Are you still living on O.P. faith?


Chuck Tabor Contributing columnist

Chuck Tabor Contributing columnist


When I was a student at The Ohio State University (back before the flood), I had a roommate — let’s call him Bill — who used to glory in things “O.P.” In the evenings while my three roommates and I were sitting around our room, some studying, others watching television, or in some other ways just goofing off, Bill would brag about his ingenuity in using OP toothpaste, OP shampoo, OP soap. If it was a late night, and I was up studying, I would make a pot of coffee. Bill would come over, pour himself a cup, and as he turned to walk away, thank me for the OP coffee.

For a long time, I would object, saying, “No, it’s not, it’s Maxwell House.” The next time I went to the store I looked for that particular brand of coffee, O.P. But my search was in vain. So when I went back to the room, I told him I looked for that brand of coffee, but could not find it. He smiled wryly and said simply, “O.P. means Other People’s,” and turned and walked away.

In other words, roommate Bill was prone to “borrow” other people’s supply of whatever commodity he needed. Come to think of it, I do not ever remember seeing him buy anything that he could borrow. Probably the most significant and the most often used O.P. brand in which Bill would indulge himself was cigarettes. I know that in the years we roomed together I never saw him purchase his own pack of cigarettes. Bill did not smoke But every evening he would walk across the room to our other roommate’s desk, rummage around until he could find a pack of cigarettes, then he would quietly pull one of those sticks from its protective pouch, put it in his mouth, and with a sense of great satisfaction light it up. He was smoking an O.P. cigarette.

If you were to ask Bill if he were a smoker, he would claim that he was not. I mean, after all, he had never purchased a pack of cigarettes in his life. But the practice of smoking O.P. cigarettes did not seem to register with him that it was a habit.

In reading through the Gospels, there are two instances where Jesus miraculously fed lots of people with little to no supply. One time he fed 5,000 the other time he fed 4,000 people. Following the second feeding, he and his disciples went away for a little rest and relaxation. On the way, the disciples discovered they were hungry, but looking around they did not have any food to eat for themselves. They had been so busy taking care of feeding the huge crowd that they had forgotten to eat. But they also refused to even think about asking Jesus to “do his thing” by multiplying what little food they had so that all of them could eat. And Jesus chastised them for not asking (check out Mark 8:14-21).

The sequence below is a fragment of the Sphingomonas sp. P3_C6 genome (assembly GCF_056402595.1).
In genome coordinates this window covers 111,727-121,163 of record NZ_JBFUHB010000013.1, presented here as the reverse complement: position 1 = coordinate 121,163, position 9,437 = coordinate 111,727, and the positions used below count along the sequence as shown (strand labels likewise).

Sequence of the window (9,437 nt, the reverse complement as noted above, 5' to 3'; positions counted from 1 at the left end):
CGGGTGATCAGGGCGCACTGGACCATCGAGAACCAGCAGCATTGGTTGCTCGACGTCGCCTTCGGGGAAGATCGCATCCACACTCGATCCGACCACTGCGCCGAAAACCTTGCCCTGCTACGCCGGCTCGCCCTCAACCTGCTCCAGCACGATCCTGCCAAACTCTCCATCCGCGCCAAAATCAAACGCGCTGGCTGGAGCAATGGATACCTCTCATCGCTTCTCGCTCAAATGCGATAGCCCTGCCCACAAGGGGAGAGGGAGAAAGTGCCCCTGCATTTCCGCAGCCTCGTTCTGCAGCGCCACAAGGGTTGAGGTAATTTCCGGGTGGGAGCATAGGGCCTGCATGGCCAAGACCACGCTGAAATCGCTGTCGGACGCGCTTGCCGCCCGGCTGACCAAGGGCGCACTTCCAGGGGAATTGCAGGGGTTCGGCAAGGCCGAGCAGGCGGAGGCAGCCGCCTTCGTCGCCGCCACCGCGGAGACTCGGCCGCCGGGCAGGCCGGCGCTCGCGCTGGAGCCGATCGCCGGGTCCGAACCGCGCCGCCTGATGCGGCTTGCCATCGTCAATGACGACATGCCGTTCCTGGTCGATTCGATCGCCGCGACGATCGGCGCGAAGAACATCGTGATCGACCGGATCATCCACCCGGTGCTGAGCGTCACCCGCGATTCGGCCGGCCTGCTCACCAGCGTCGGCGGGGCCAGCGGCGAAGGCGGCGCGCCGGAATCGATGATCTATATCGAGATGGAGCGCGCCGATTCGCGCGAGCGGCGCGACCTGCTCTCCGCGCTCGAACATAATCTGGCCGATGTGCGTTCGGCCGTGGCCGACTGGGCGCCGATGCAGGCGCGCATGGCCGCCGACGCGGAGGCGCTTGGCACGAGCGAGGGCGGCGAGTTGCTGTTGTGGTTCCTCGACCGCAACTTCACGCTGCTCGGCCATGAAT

It was almost as if those 12 men who knew him best of all did not even think about his doing something for them. They had only ever thought of him as doing something for the needy, the sick, or the demon-possessed. Yes, they had seen him calm a storm a time or two, but they just could not grasp that he would even think about doing some miraculous helping sort of thing just for them.

These disciples were living on O.P. faith. They believed in Jesus’ abilities to preach and teach about God’s plan and God’s kingdom. They also believed in his ability to heal and cast out demons — in others. And that belief was good enough for them. They really did not have to believe or understand that this faith was something they had to have as well. They were just along to help him out for a while, as long as the gig lasted.

Sometimes, I believe there are a lot of people who are living as the disciples were living in Mark 8. Yes, we believe in Jesus’ ability to do great things, but that ability is always in someone else’s life. Yes, we trust in His ability to save souls, but that is always for someone else, someone who needs it worse. We are willing to trust God to accomplish great things – for someone else.

Or another, perhaps even more prevalent illustration of this same syndrome is this: our neighbors have a lot of faith, so we will get up close to them, somehow hoping their faith will help or rub off on us. Or we will be like the man who was sticking to me like glue on one of the trips to Russia which I made. That man claimed that it “could not hurt” him to hang around with a minister during the trip. It may be a child saying I know I will go to heaven because my mom and dad go to church every Sunday. Or it could be a mom and dad saying the same thing about their kids.

The point: You and I will never get to heaven with O.P. faith. The Bible does not say for God so loved the world that He gave His only begotten Son, that whosoever believeth in someone who believeth in Him shall not perish but have everlasting life. Our faith must be our own.

I have not kept up with roommate Bill. But I suspect that after all these years even he is no longer smoking O.P. cigarettes. Are you still living on O.P. faith? I sincerely hope not.

God bless…

Chuck Tabor is a religion columnist for The Times-Gazette and a former Hillsboro area pastor. He can be reached at [email protected]

Chuck Tabor Contributing columnist
https://www.timesgazette.com/wp-content/uploads/sites/33/2022/02/web1_Tabor-Chuck-new-mug-3.jpgChuck Tabor Contributing columnist